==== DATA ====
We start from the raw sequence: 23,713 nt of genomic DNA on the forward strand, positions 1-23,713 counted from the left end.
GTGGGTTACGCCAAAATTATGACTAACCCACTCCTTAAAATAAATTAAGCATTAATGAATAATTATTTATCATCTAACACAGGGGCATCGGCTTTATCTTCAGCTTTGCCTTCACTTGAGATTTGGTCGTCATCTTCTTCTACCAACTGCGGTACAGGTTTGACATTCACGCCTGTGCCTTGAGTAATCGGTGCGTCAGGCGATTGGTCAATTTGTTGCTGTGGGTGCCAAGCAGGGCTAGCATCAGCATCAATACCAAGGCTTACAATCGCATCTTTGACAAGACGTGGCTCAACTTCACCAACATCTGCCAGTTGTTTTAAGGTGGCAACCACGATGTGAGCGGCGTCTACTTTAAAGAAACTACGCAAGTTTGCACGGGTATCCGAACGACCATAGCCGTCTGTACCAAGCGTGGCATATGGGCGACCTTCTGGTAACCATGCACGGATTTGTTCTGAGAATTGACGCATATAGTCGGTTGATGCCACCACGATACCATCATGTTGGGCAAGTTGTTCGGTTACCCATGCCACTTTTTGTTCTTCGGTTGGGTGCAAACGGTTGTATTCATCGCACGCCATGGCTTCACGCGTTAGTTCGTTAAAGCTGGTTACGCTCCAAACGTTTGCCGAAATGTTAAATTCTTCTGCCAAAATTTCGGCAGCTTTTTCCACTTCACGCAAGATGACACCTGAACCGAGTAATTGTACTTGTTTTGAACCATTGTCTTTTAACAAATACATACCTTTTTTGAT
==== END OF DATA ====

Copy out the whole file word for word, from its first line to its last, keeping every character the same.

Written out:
We start from the raw sequence: 23,713 nt of genomic DNA on the forward strand, positions 1-23,713 counted from the left end.
GTGGGTTACGCCAAAATTATGACTAACCCACTCCTTAAAATAAATTAAGCATTAATGAATAATTATTTATCATCTAACACAGGGGCATCGGCTTTATCTTCAGCTTTGCCTTCACTTGAGATTTGGTCGTCATCTTCTTCTACCAACTGCGGTACAGGTTTGACATTCACGCCTGTGCCTTGAGTAATCGGTGCGTCAGGCGATTGGTCAATTTGTTGCTGTGGGTGCCAAGCAGGGCTAGCATCAGCATCAATACCAAGGCTTACAATCGCATCTTTGACAAGACGTGGCTCAACTTCACCAACATCTGCCAGTTGTTTTAAGGTGGCAACCACGATGTGAGCGGCGTCTACTTTAAAGAAACTACGCAAGTTTGCACGGGTATCCGAACGACCATAGCCGTCTGTACCAAGCGTGGCATATGGGCGACCTTCTGGTAACCATGCACGGATTTGTTCTGAGAATTGACGCATATAGTCGGTTGATGCCACCACGATACCATCATGTTGGGCAAGTTGTTCGGTTACCCATGCCACTTTTTGTTCTTCGGTTGGGTGCAAACGGTTGTATTCATCGCACGCCATGGCTTCACGCGTTAGTTCGTTAAAGCTGGTTACGCTCCAAACGTTTGCCGAAATGTTAAATTCTTCTGCCAAAATTTCGGCAGCTTTTTCCACTTCACGCAAGATGACACCTGAACCGAGTAATTGTACTTGTTTTGAACCATTGTCTTTTAACAAATACATACCTTTTTTGAT